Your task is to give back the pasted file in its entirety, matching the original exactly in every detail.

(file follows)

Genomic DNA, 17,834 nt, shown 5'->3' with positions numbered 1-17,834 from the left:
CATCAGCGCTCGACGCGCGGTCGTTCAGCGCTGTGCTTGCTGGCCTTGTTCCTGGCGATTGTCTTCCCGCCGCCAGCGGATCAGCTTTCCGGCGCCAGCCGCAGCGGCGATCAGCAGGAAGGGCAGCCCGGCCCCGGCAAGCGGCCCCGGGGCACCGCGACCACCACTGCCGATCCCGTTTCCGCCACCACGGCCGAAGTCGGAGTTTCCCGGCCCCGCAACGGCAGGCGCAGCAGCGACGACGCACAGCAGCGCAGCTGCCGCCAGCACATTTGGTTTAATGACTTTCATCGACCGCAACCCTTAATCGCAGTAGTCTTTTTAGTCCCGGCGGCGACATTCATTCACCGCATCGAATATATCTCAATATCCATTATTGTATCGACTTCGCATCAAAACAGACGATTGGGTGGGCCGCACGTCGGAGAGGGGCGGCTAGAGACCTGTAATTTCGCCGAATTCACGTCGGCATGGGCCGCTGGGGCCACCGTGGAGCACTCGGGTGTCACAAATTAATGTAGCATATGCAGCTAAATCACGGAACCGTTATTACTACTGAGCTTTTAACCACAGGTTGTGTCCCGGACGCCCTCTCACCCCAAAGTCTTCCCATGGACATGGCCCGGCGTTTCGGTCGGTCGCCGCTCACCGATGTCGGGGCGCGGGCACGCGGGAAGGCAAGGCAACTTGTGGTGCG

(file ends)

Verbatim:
Genomic DNA, 17,834 nt, shown 5'->3' with positions numbered 1-17,834 from the left:
CATCAGCGCTCGACGCGCGGTCGTTCAGCGCTGTGCTTGCTGGCCTTGTTCCTGGCGATTGTCTTCCCGCCGCCAGCGGATCAGCTTTCCGGCGCCAGCCGCAGCGGCGATCAGCAGGAAGGGCAGCCCGGCCCCGGCAAGCGGCCCCGGGGCACCGCGACCACCACTGCCGATCCCGTTTCCGCCACCACGGCCGAAGTCGGAGTTTCCCGGCCCCGCAACGGCAGGCGCAGCAGCGACGACGCACAGCAGCGCAGCTGCCGCCAGCACATTTGGTTTAATGACTTTCATCGACCGCAACCCTTAATCGCAGTAGTCTTTTTAGTCCCGGCGGCGACATTCATTCACCGCATCGAATATATCTCAATATCCATTATTGTATCGACTTCGCATCAAAACAGACGATTGGGTGGGCCGCACGTCGGAGAGGGGCGGCTAGAGACCTGTAATTTCGCCGAATTCACGTCGGCATGGGCCGCTGGGGCCACCGTGGAGCACTCGGGTGTCACAAATTAATGTAGCATATGCAGCTAAATCACGGAACCGTTATTACTACTGAGCTTTTAACCACAGGTTGTGTCCCGGACGCCCTCTCACCCCAAAGTCTTCCCATGGACATGGCCCGGCGTTTCGGTCGGTCGCCGCTCACCGATGTCGGGGCGCGGGCACGCGGGAAGGCAAGGCAACTTGTGGTGCG